Las Vegas icons come and go. Frank Sinatra and the Rat Pack — once synonymous with the Las Vegas Strip — have become relics of the past, fondly remembered by many but most certainly not the type of entertainment Sin City offers today. Perhaps DJs like Tiesto Zedd, and Calvin Harris who entertain huge crowds as resident DJs on the Strip now will one day seem as outdated.
The city has also seen a large range of iconic Las Vegas casinos disappear into history. Names including The Dunes, The Sands, Aladdin, Bourbon Street, Boardwalk, Stardust (the casino that inspired the movie “Casino,” New Frontier, and a handful of others were literally imploded wiping their legacies away.
Now, of course, some of those names were bigger than others, but Las Vegas has always been an endless series of changes where nothing is all that sacred. Some casinos don’t quite get imploded — the Hard Rock Hotel and Casino was rebranded to Virgin Hotels in 2021 — but names from the past can come back.
That’s sort of what’s happening at The Mirage, where MGM Resorts International MGM has sold the hotel/casino to Hard Rock International for $1.075 billion. The transaction, which has not closed, will bring the Hard Rock name back to Las Vegas (albeit it’s a different Hard Rock company that the previous one).
The problem — at least as some people see it — is that Hard Rock plans to build a Guitar Hotel similar to its Florida property on the grounds of the Mirage. To do that, it is expected to shut down and remove the iconic Mirage Volcano.
That’s something some people want to stop and they’re taking steps (small ones not likely to be successful) to stop the Mirage Volcano from facing the wrecking ball (or perhaps an implosion).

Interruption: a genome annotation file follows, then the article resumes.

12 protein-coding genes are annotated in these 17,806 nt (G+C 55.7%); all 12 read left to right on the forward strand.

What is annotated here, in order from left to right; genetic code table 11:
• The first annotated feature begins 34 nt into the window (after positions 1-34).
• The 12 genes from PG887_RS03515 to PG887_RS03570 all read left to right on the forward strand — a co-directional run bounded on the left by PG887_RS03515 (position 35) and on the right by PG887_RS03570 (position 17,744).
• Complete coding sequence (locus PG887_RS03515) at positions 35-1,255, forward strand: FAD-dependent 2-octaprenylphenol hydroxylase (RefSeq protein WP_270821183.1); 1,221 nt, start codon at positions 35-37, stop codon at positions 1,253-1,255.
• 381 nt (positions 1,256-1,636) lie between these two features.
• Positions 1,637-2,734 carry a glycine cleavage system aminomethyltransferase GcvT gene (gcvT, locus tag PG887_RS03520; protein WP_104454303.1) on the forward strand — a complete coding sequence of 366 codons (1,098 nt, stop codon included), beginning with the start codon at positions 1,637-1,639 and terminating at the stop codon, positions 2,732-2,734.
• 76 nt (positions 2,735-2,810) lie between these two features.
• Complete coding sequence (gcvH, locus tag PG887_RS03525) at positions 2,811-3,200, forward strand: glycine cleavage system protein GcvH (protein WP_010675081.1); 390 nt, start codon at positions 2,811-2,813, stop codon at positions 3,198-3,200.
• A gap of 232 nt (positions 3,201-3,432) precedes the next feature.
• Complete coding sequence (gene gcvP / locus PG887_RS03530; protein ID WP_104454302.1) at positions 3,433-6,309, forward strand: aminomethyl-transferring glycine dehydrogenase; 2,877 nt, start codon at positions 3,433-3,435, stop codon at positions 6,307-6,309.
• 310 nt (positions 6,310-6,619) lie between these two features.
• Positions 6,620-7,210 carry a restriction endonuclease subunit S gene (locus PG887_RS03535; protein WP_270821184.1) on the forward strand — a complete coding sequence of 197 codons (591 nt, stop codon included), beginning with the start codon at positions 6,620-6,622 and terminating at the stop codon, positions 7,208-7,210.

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A Long-shot Effort to Save the Mirage Volcano
It’s easy to see why people would want to try to save the volcano, but equally easy to see why others would be less nostalgic, Alan Feldman, a distinguished fellow at UNLV’s International Gaming Institute and former longtime gaming company executive told the Las Vegas Review-Journal.
“The volcano is incredibly iconic for its generation. I think it’s very important to remember that Las Vegas is a city that is built on change. And it has built its success on change and on reinventing itself,” he said.
Now, a Change.org petition has been started to save the attraction which has been signed by over 6,000 people. The petition reads in part:
“The Mirage was the first “megaresort” ever to appear in Las Vegas, and on its opening day in November 1989 it was the most expensive resort ever built. From day one the The Volcano has been delighting The Mirage’s visitors to what is an increasingly rare and totally awesome free Vegas attraction and highly emotional experience. Moreover, it’s located on the most visible piece of land on the Las Vegas Strip! Frankly, it should be a historical landmark.”
Trying to get the site designated a historical landmark might be a more effective way to save it than an online petition, but Las Vegas’ tradition of not being overly nostalgic about historic buildings works against that idea.
The Mirage Volcano was a first-of-its-kind free attraction, It was later followed by Bellagio fountains, the pirates at Treasure Island, and the light show at the Fremont Street Experience in Downtown Las Vegas, Casino.org reported.